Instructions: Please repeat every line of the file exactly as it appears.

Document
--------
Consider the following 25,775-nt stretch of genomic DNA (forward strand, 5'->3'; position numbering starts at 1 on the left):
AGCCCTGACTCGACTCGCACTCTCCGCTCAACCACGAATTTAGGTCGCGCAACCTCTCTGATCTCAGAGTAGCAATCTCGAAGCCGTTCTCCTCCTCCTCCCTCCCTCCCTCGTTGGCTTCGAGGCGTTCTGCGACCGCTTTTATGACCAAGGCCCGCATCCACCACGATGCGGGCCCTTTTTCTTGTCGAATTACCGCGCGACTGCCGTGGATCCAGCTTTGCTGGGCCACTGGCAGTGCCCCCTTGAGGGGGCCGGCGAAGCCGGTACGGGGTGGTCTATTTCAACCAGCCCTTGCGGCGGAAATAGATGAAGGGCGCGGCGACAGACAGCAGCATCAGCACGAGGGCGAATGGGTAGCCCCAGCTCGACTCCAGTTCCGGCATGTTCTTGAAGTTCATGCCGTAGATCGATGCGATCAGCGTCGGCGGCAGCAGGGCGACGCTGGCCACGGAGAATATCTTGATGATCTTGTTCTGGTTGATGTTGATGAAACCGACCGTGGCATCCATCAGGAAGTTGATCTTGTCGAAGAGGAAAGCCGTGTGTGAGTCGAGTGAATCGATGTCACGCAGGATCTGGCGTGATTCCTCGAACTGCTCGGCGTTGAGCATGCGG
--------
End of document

Consider the following 25,775-nt stretch of genomic DNA (forward strand, 5'->3'; position numbering starts at 1 on the left):
AGCCCTGACTCGACTCGCACTCTCCGCTCAACCACGAATTTAGGTCGCGCAACCTCTCTGATCTCAGAGTAGCAATCTCGAAGCCGTTCTCCTCCTCCTCCCTCCCTCCCTCGTTGGCTTCGAGGCGTTCTGCGACCGCTTTTATGACCAAGGCCCGCATCCACCACGATGCGGGCCCTTTTTCTTGTCGAATTACCGCGCGACTGCCGTGGATCCAGCTTTGCTGGGCCACTGGCAGTGCCCCCTTGAGGGGGCCGGCGAAGCCGGTACGGGGTGGTCTATTTCAACCAGCCCTTGCGGCGGAAATAGATGAAGGGCGCGGCGACAGACAGCAGCATCAGCACGAGGGCGAATGGGTAGCCCCAGCTCGACTCCAGTTCCGGCATGTTCTTGAAGTTCATGCCGTAGATCGATGCGATCAGCGTCGGCGGCAGCAGGGCGACGCTGGCCACGGAGAATATCTTGATGATCTTGTTCTGGTTGATGTTGATGAAACCGACCGTGGCATCCATCAGGAAGTTGATCTTGTCGAAGAGGAAAGCCGTGTGTGAGTCGAGTGAATCGATGTCACGCAGGATCTGGCGTGATTCCTCGAACTGCTCGGCGTTGAGCATGCGG